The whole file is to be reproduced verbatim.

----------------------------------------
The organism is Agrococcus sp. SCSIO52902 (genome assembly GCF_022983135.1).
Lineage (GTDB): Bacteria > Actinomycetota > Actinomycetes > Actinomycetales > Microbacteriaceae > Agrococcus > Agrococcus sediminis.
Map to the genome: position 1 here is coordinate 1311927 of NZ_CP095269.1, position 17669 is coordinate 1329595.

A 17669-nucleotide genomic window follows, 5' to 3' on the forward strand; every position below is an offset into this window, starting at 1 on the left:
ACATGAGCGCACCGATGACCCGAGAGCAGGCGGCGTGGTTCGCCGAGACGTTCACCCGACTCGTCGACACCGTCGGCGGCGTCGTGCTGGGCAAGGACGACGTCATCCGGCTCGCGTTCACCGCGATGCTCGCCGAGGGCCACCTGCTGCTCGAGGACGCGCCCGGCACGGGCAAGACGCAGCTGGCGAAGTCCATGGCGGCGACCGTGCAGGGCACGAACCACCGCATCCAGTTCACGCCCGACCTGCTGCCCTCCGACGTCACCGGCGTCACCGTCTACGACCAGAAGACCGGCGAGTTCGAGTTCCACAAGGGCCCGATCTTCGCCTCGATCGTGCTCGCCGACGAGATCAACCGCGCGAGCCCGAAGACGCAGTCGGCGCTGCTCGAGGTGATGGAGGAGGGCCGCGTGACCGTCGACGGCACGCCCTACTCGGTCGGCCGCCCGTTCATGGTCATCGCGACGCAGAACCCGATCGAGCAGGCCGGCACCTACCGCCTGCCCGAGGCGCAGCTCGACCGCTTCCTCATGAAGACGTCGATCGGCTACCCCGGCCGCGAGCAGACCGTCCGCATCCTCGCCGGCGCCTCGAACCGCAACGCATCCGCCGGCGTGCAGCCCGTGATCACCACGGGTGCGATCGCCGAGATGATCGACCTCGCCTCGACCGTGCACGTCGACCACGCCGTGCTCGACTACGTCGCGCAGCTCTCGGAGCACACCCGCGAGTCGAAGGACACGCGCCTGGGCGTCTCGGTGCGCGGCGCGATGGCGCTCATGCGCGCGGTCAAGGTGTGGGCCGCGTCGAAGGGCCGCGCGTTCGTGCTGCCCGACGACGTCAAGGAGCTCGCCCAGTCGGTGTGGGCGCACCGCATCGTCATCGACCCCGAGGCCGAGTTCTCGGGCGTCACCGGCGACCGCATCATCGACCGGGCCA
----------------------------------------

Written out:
The organism is Agrococcus sp. SCSIO52902 (genome assembly GCF_022983135.1).
Lineage (GTDB): Bacteria > Actinomycetota > Actinomycetes > Actinomycetales > Microbacteriaceae > Agrococcus > Agrococcus sediminis.
Map to the genome: position 1 here is coordinate 1311927 of NZ_CP095269.1, position 17669 is coordinate 1329595.

A 17669-nucleotide genomic window follows, 5' to 3' on the forward strand; every position below is an offset into this window, starting at 1 on the left:
ACATGAGCGCACCGATGACCCGAGAGCAGGCGGCGTGGTTCGCCGAGACGTTCACCCGACTCGTCGACACCGTCGGCGGCGTCGTGCTGGGCAAGGACGACGTCATCCGGCTCGCGTTCACCGCGATGCTCGCCGAGGGCCACCTGCTGCTCGAGGACGCGCCCGGCACGGGCAAGACGCAGCTGGCGAAGTCCATGGCGGCGACCGTGCAGGGCACGAACCACCGCATCCAGTTCACGCCCGACCTGCTGCCCTCCGACGTCACCGGCGTCACCGTCTACGACCAGAAGACCGGCGAGTTCGAGTTCCACAAGGGCCCGATCTTCGCCTCGATCGTGCTCGCCGACGAGATCAACCGCGCGAGCCCGAAGACGCAGTCGGCGCTGCTCGAGGTGATGGAGGAGGGCCGCGTGACCGTCGACGGCACGCCCTACTCGGTCGGCCGCCCGTTCATGGTCATCGCGACGCAGAACCCGATCGAGCAGGCCGGCACCTACCGCCTGCCCGAGGCGCAGCTCGACCGCTTCCTCATGAAGACGTCGATCGGCTACCCCGGCCGCGAGCAGACCGTCCGCATCCTCGCCGGCGCCTCGAACCGCAACGCATCCGCCGGCGTGCAGCCCGTGATCACCACGGGTGCGATCGCCGAGATGATCGACCTCGCCTCGACCGTGCACGTCGACCACGCCGTGCTCGACTACGTCGCGCAGCTCTCGGAGCACACCCGCGAGTCGAAGGACACGCGCCTGGGCGTCTCGGTGCGCGGCGCGATGGCGCTCATGCGCGCGGTCAAGGTGTGGGCCGCGTCGAAGGGCCGCGCGTTCGTGCTGCCCGACGACGTCAAGGAGCTCGCCCAGTCGGTGTGGGCGCACCGCATCGTCATCGACCCCGAGGCCGAGTTCTCGGGCGTCACCGGCGACCGCATCATCGACCGGGCCA